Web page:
Toronto is an affable city – it is clean and safe, and full of dynamic drawcards. Home to more than 200 ethnicities, the Ontario capital is made up of a host of vibrant neighbourhoods, and proudly embraces its diverse influences with an array of jubilant festivals.
A global cultural leader and an economic and social powerhouse, Toronto fosters a thriving art community, outstanding food scene, proud sporting heritage, top-notch public transport, world-class urbanities, and thoughtful green spaces.
As Canada's largest city, the metropolis brims with unique sightseeing opportunities – attractions include the CN Tower and Toronto Islands – and things to see and do aplenty.
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Toronto is generally considered to be one of North America's top food cities. It has the same variety as New York or San Francisco and the compact and safe downtown keeps them closer together. As one of the most (if not the most) multicultural cities in the world, Toronto has authentic ethnic cuisine like no other city in North America. It is easy to eat out in Toronto and have a superb meal for cheap.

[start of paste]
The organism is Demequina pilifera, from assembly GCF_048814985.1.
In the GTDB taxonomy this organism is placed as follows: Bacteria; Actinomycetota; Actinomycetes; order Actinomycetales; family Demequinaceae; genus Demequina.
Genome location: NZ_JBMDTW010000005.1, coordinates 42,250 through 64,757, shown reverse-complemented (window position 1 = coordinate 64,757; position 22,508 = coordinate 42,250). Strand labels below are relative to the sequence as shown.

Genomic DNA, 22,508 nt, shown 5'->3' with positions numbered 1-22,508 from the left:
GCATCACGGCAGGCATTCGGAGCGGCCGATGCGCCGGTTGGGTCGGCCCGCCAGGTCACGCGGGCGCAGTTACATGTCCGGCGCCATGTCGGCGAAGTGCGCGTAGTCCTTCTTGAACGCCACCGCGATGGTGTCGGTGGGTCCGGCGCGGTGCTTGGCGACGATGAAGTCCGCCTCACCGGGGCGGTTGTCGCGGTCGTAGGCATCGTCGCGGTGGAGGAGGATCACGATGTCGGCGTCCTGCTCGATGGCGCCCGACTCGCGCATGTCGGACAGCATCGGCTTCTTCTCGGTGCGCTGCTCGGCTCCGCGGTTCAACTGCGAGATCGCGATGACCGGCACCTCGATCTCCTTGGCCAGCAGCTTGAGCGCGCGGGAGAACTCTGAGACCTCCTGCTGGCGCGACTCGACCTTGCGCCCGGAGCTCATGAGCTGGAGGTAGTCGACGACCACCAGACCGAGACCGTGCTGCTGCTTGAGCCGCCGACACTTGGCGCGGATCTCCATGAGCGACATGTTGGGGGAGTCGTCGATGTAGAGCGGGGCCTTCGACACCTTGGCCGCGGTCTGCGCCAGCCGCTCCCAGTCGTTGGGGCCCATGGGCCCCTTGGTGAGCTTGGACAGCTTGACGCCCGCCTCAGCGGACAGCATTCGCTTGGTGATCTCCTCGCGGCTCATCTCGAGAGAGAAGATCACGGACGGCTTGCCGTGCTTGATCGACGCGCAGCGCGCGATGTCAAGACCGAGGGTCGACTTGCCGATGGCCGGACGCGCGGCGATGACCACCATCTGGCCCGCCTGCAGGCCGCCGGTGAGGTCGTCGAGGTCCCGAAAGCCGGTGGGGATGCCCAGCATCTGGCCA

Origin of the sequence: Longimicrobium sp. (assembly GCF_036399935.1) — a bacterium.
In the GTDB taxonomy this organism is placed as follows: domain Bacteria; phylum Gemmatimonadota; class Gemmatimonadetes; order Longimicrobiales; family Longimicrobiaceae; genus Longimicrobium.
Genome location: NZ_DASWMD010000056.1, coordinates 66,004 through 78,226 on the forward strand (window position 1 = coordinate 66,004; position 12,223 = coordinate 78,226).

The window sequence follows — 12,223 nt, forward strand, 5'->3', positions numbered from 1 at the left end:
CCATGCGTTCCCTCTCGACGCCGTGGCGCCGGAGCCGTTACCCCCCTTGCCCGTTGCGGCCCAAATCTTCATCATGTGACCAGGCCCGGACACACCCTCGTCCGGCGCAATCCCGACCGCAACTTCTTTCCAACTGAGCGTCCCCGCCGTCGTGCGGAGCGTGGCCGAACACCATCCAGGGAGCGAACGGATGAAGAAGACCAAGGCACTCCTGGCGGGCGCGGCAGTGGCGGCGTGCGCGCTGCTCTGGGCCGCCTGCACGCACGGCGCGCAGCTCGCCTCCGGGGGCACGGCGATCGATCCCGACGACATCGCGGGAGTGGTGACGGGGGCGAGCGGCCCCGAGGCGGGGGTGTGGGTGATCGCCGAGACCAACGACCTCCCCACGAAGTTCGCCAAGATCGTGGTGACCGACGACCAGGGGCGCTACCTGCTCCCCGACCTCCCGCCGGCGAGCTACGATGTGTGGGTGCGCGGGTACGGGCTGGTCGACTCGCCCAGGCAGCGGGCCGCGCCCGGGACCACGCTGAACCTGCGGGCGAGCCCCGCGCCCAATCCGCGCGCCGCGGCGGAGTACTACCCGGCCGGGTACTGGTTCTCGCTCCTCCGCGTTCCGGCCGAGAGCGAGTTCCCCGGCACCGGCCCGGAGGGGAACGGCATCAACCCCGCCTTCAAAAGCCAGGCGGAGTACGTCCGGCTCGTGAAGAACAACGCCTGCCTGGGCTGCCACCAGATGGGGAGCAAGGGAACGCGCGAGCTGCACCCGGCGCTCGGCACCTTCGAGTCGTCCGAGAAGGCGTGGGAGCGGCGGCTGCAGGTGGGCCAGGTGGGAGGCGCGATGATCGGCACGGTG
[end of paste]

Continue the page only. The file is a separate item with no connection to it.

Surrounded by the extensive fertile farmlands of Southern Ontario, Toronto has an abundance of farmer's markets - one is happening, in season, almost every day. Several markets are year round, while others are seasonal, generally running from May to October.
In Yorkville it's more about being seen than actually eating but there are a few hidden gems - Toni Bulloni is an Italian spot. Sushi Inn is one of the most popular (though decidedly low-end) sushi restaurants in the city. The Coffee Mill is a Hungarian bistro with a surprisingly varied menu. Yorkville, an area famous for sightseeing celebrities, often charges premium for otherwise mediocre meals. Mere 1 subway stop away from Yorkville, a meal of similar size and quality can be purchased for nearly half the price.
Source: Wikitravel. A list of contributors is available at the original article on Wikitravel.